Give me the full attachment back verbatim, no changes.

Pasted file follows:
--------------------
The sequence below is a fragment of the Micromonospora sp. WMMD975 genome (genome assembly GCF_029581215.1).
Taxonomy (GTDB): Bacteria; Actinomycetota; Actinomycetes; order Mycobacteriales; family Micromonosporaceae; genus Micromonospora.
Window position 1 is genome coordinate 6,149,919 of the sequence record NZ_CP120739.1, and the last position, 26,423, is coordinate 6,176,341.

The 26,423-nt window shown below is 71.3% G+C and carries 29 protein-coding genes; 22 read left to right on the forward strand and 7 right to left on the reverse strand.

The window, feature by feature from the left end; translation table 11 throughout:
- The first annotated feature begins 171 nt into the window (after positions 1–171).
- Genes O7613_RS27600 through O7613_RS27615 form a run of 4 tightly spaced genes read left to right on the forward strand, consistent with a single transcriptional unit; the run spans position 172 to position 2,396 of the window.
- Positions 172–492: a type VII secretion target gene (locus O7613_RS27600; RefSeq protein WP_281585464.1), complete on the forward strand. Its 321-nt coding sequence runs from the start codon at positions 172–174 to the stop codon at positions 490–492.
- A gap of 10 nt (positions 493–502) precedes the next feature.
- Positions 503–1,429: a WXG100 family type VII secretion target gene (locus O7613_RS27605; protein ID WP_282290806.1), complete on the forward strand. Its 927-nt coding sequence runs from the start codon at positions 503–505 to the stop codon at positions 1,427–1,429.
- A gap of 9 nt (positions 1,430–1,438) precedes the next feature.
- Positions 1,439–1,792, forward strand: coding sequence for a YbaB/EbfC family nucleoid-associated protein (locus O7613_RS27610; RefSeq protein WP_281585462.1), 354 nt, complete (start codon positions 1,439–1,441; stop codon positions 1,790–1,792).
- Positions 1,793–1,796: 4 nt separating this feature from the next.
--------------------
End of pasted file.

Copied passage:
The sequence below is a fragment of the Micromonospora sp. WMMD975 genome (genome assembly GCF_029581215.1).
Taxonomy (GTDB): Bacteria; Actinomycetota; Actinomycetes; order Mycobacteriales; family Micromonosporaceae; genus Micromonospora.
Window position 1 is genome coordinate 6,149,919 of the sequence record NZ_CP120739.1, and the last position, 26,423, is coordinate 6,176,341.

The 26,423-nt window shown below is 71.3% G+C and carries 29 protein-coding genes; 22 read left to right on the forward strand and 7 right to left on the reverse strand.

The window, feature by feature from the left end; translation table 11 throughout:
- The first annotated feature begins 171 nt into the window (after positions 1–171).
- Genes O7613_RS27600 through O7613_RS27615 form a run of 4 tightly spaced genes read left to right on the forward strand, consistent with a single transcriptional unit; the run spans position 172 to position 2,396 of the window.
- Positions 172–492: a type VII secretion target gene (locus O7613_RS27600; RefSeq protein WP_281585464.1), complete on the forward strand. Its 321-nt coding sequence runs from the start codon at positions 172–174 to the stop codon at positions 490–492.
- A gap of 10 nt (positions 493–502) precedes the next feature.
- Positions 503–1,429: a WXG100 family type VII secretion target gene (locus O7613_RS27605; protein ID WP_282290806.1), complete on the forward strand. Its 927-nt coding sequence runs from the start codon at positions 503–505 to the stop codon at positions 1,427–1,429.
- A gap of 9 nt (positions 1,430–1,438) precedes the next feature.
- Positions 1,439–1,792, forward strand: coding sequence for a YbaB/EbfC family nucleoid-associated protein (locus O7613_RS27610; RefSeq protein WP_281585462.1), 354 nt, complete (start codon positions 1,439–1,441; stop codon positions 1,790–1,792).
- Positions 1,793–1,796: 4 nt separating this feature from the next.